A classic novel, first published in 1936, now back in print. In this engaging satire of the British upper class, a smug young literary man from Oxford joins an international group of artists and writers on the French Riviera, intending to study them as if they were aquatic organisms in a pool--with unexpected results....
|Title||:||The Rock Pool|
|Number of Pages||:||140 Pages|
|Status||:||Available For Download|
|Last checked||:||21 Minutes ago!|
The Rock Pool Reviews
An interesting novel with some rather unlikeable characters (especially the protagonist). It is set in the south of France in the 1930s in the fictional Trou-sur-mer (based on Cagnes). Living there are a bunch of disparate and rather bohemian characters of varying nationalities. They are all fairly dissolute and for the time it was considered shocking. It was initially published in France in 1936 because no publisher in England would touch it. It was not published in Britain until 1947. What was so shocking? Extreme violence? No. Explicit sex? No.What was so shocking were the descriptions of lesbians and gay men as functioning members of society and living openly with human strengths and weaknesses. This was unacceptable to the English publishers who looked at it in the 1930s. The Narrator, Naylor was a particular type of Englishman, public school and Oxbridge, a little money, no real occupation and no real purpose. He is also rather unpleasant. He sees Trou-sur-mere as a rock pool whose inhabitants he can study. Inevitably he becomes part of the "pool" and the story charts his decline.Connolly took his characters from real life and in the early 1930s he and his wife had lived and travelled in the south of France. The origin for the Naylor character was apparently killed in the war flying for the RAF. Racasse, the artist, survived and Connolly had a picture of Connolly and his wife painted by the artist the character is based on. The Rock Pool is basically an attack on the English social system and charts the downfall of some of the "bright young things" of the late 20s. Naylor is a passive character and Peter Quennell has likened him to Frederic in Flaubert's Sentimental Education.There are some marvellous comic moments and the middle class Englishman is shown up for what he is. There is also the sense of of something coming to an end, no more innocence. A brief book, an easy read and well written. However, given its quality I am surprised it is so little known.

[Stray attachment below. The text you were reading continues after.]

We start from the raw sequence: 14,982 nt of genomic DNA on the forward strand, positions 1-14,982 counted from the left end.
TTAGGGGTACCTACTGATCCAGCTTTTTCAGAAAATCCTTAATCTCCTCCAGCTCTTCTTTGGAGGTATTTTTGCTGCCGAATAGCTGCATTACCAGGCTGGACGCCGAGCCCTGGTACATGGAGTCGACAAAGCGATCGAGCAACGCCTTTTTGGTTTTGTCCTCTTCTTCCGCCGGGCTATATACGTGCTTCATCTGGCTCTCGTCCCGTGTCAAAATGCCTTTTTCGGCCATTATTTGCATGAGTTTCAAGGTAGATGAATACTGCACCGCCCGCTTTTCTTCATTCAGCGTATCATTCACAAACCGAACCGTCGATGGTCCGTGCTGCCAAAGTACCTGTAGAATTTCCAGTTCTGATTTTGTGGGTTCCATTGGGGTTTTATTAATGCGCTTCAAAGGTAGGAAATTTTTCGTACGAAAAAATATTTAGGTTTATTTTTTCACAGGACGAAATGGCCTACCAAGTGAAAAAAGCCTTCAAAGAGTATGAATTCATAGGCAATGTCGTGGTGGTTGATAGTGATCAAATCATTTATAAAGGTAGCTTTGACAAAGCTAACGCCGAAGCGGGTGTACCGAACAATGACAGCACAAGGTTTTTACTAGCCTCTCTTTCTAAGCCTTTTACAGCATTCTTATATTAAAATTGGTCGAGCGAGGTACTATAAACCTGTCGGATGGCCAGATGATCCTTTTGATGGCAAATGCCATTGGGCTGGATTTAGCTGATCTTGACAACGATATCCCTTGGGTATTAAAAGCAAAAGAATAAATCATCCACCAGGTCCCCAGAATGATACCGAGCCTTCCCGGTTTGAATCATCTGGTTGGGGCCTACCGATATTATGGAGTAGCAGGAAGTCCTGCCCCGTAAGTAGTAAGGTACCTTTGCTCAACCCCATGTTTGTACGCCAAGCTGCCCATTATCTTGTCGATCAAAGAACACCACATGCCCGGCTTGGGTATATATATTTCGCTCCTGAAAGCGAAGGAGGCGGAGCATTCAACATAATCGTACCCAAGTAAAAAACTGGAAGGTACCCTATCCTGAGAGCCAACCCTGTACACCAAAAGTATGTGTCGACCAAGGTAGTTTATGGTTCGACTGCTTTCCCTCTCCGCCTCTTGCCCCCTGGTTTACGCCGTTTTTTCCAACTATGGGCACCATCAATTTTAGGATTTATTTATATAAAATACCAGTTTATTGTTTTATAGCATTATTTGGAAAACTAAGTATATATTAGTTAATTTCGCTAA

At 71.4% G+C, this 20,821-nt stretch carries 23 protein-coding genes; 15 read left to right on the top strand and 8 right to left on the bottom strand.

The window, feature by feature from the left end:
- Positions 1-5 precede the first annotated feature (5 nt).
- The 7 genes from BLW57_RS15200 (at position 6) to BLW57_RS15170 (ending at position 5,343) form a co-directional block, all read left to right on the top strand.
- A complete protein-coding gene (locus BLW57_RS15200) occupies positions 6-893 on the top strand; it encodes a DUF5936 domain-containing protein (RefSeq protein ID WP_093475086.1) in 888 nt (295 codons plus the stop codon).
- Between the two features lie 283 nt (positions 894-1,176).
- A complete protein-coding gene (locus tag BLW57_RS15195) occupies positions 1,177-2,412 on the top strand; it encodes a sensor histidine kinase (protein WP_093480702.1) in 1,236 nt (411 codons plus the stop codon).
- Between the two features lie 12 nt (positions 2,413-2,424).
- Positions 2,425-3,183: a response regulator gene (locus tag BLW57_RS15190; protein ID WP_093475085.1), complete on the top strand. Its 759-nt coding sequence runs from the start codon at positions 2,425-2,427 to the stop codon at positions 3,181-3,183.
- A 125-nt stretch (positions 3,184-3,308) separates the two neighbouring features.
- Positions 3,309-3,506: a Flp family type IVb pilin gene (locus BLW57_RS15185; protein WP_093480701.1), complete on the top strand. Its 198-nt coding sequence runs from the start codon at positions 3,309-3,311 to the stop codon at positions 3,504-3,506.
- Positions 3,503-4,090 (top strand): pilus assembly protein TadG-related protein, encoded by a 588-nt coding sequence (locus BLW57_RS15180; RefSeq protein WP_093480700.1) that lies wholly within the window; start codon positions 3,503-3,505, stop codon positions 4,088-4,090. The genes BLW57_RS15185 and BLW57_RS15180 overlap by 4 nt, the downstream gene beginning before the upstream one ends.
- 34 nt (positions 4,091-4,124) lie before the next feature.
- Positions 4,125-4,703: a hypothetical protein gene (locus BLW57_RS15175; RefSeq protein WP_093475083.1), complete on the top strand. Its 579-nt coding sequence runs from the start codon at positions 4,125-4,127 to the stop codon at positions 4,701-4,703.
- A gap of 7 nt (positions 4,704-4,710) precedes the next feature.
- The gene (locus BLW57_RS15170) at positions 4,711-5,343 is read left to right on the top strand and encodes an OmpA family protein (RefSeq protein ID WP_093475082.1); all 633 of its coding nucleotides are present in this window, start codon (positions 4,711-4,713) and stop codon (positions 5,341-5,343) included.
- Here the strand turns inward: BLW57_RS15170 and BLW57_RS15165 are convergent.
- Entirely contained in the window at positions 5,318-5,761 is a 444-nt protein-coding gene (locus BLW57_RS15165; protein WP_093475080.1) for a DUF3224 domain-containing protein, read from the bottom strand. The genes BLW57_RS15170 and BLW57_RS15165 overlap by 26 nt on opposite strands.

This is a nice book, probably one I would have liked better had I read it some 20 years ago. All that bohemian approach to the meaninglessness of life appealed to me much more in my youth. Even so, I agree it' well written, and the final chapters are really good and redeem the more or less tepid previous part (if it had ended some 40 pages before, I would rated only a 3 star). Interesting, but I think somewhat dated.
This one feels very precisely dated: the main character has a horror of all things middle class and is thrown into a weird bohemian village where everyone's hopping into bed with everyone else but nothing gets described and even the nods and winks got it rejected by respectable publishers. I think a social historian could plot its position on the graph of changing attitudes to within about 3 months. I enjoyed the first chapter, got annoyed with it and then felt a sudden warmth for the hero in the last ten pages.
Read this while holidaying in the Med which helped me to appreciate the heat and languid lifestyle Naylor experiences. Some impressive observations, the most memorable being '...the clumsy capitalist world that exalts money-making and poisons leisure, that supresses talent, starves its artists...and encourages only the vulgarity of competition'. All the more poignant a novel for the postcript which preceeds its telling...
Edgar Naylor is holidaying alone in the south of France, and hops off the bus in the town of Trou-sur-Mer. It had been an artist's colony in the 1920s, a magnet for expatriate Americans, and Naylor conceives the idea of writing about it, thinking of it as an archeological excavation, Cnossus-sur-Mer. He has literary ambitions, but weak ones. Read more
The bad (re)print made this less of a joy than the content is worth. This is still a very contemporary novel and a really good read. s it really about a lost era?
Increasingly unenjoyable excuse for literature. I made it to the end without much pleasure.